Layoffs can make companies vulnerable to data theft
Steven J. Dundas
Experts say prevention can be as simple as checking e-mail logs
BY BETH FITZGERALD Asset Protection
WHEN A LAID-OFF employee walks out the
door, critical company information may even the engineering drawings for the compa-
already be gone. The soon-to-be ex-worker ny’s next new gadget.
may have e-mailed valuable data to a personal George Wade, director of computer
Web address — and intends to deliver that forensics at the accounting and consulting
information to a company rival. firm Sobel & Co. in Livingston, said it is diffi-
As the recession’s depth and duration cult, but not impossible, for companies to
confounds forecasters, businesses are laying defend themselves against data leakage. Key
off experienced employees whose jobs gave steps include keeping a good inventory of
them broad access to company intelligence: essential data, knowing where it’s stored and
customer lists, financial information, maybe who has access to it, and staying alert for
unusual data traffic.
“When you fire people, you don’t just lose
More than severance pay that person, you lose the information they take
A whopping 59 percent of employees who with them,” said Wade, who before joining
lost or left their jobs last year admitted steal- Sobel a year ago spent 20 years as regional George Wade, director of computer forensics at Sobel & Co., says companies can take certain steps to
ing company information, according to a sur- security manager at Lucent Technologies’ cor- protect against data theft, including noting the times of day large e-mail files were sent by employees.
vey released in February by the software porate security department in the Murray Hill
company Symantec and IT research firm section of New Providence. management to a third party probably also able or delete company files.
Ponemon Institute. Technology exists to safeguard data, but have the ability to monitor e-mail logs, Wade Wade suggested that companies take steps
Among the survey findings: many companies can’t afford to invest the said. Time of day may be a clue that some- to head off data theft by employees who fear
■ 53 percent downloaded company infor- money right now, Wade said. So he advises com- thing’s up: an employee may transfer large they may lose their jobs during the recession:
mation onto a CD or DVD and 38 percent sent panies to start with the tools already at hand — data files late at night instead of during work- ■ Take an inventory of critical data, where
attachments to a personal e-mail account. and monitoring the flow of e-mail traffic is a key ing hours when a data bulge would slow down it is located and how well it is protected.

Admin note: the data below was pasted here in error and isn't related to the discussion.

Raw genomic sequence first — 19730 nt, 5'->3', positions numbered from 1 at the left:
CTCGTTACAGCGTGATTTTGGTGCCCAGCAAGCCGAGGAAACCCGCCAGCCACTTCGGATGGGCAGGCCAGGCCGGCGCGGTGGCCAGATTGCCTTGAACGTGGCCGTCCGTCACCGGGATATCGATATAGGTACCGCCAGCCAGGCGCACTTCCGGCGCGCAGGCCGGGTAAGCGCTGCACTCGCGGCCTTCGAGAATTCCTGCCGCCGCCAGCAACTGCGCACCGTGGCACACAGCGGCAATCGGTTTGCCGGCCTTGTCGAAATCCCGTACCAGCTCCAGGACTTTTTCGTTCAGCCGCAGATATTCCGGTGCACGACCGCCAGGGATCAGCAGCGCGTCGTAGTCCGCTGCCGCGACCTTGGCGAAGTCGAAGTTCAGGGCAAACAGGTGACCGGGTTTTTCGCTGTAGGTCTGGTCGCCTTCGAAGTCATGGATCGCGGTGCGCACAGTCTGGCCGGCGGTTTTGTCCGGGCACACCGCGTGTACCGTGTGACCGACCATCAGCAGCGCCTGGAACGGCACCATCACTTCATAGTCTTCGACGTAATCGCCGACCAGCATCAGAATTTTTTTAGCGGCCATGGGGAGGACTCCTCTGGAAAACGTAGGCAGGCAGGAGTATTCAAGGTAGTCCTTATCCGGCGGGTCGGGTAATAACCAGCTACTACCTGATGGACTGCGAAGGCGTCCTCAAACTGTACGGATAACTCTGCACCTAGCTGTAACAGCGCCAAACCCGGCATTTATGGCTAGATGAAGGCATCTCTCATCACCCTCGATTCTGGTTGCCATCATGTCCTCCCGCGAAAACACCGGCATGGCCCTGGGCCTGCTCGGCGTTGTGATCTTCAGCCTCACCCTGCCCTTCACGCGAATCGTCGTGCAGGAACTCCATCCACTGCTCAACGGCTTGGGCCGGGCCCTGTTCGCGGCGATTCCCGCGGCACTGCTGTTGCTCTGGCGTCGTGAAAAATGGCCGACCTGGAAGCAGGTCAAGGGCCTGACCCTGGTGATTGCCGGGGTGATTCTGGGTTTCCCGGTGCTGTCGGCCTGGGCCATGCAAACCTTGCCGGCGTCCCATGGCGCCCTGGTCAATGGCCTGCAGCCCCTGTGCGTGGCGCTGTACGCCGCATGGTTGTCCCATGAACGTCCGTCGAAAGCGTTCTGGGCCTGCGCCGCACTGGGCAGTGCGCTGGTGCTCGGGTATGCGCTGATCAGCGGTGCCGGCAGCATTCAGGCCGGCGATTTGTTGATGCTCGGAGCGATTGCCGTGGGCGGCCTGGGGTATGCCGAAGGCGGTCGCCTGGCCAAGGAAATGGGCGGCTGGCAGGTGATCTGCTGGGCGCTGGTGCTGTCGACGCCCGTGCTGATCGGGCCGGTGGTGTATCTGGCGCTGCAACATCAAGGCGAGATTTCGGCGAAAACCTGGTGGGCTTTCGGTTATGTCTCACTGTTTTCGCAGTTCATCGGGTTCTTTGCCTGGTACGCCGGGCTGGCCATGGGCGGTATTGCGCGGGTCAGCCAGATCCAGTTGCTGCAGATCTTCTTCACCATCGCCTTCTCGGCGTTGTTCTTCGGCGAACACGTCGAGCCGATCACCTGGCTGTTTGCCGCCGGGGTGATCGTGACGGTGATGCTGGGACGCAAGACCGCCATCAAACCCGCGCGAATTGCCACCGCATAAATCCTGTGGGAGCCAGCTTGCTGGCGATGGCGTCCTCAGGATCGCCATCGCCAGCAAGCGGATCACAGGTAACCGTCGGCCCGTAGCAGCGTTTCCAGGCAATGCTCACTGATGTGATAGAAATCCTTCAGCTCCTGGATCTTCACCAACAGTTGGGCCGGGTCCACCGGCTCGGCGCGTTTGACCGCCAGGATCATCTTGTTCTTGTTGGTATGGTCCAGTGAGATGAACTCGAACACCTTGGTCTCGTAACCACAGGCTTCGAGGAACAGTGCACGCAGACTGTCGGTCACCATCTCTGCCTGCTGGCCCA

■ 79 percent took data without an first step to defend the company data. the network and attract attention. ■ Monitor access to the data and the
employer’s permission. “Most companies have e-mail logs they Wade said hackers who penetrate cor- activity on the e-mail system.
■ 82 percent said their employers did not can look at to see who is sending information, porate computer firewalls and steal compa- ■ Have a plan in place ahead of time if a
perform an audit or review of documents and where they’re sending it,” Wade said. “It can ny secrets get most of the media’s attention, data breach is suspected.
before the respondent left his or her job. be as simple as looking at the frequency of mes- “but the insider is a far greater problem.” In Once there are concerns that a data breach
■• 24 percent of respondents had access sages, destination, the size of file attachments. his career, Wade said he’s investigated multi- could happen, Wade said it may be necessary to
to their employer’s computer system or net- An employee who normally only sent small text million-dollar intellectual property theft bring in professionals and keep the perpetrator
work after their departure from the company. messages may suddenly start sending large cases. And he’s uncovered sabotage: fired under surveillance for a while, to make sure the
— Beth Fitzgerald attachments to a Yahoo or Google account.” workers who leave behind software full extent of the breach is discovered. ◆
Companies that outsource their e-mail weapons, known as “logic bombs” that dis- E-mail to firstname.lastname@example.org
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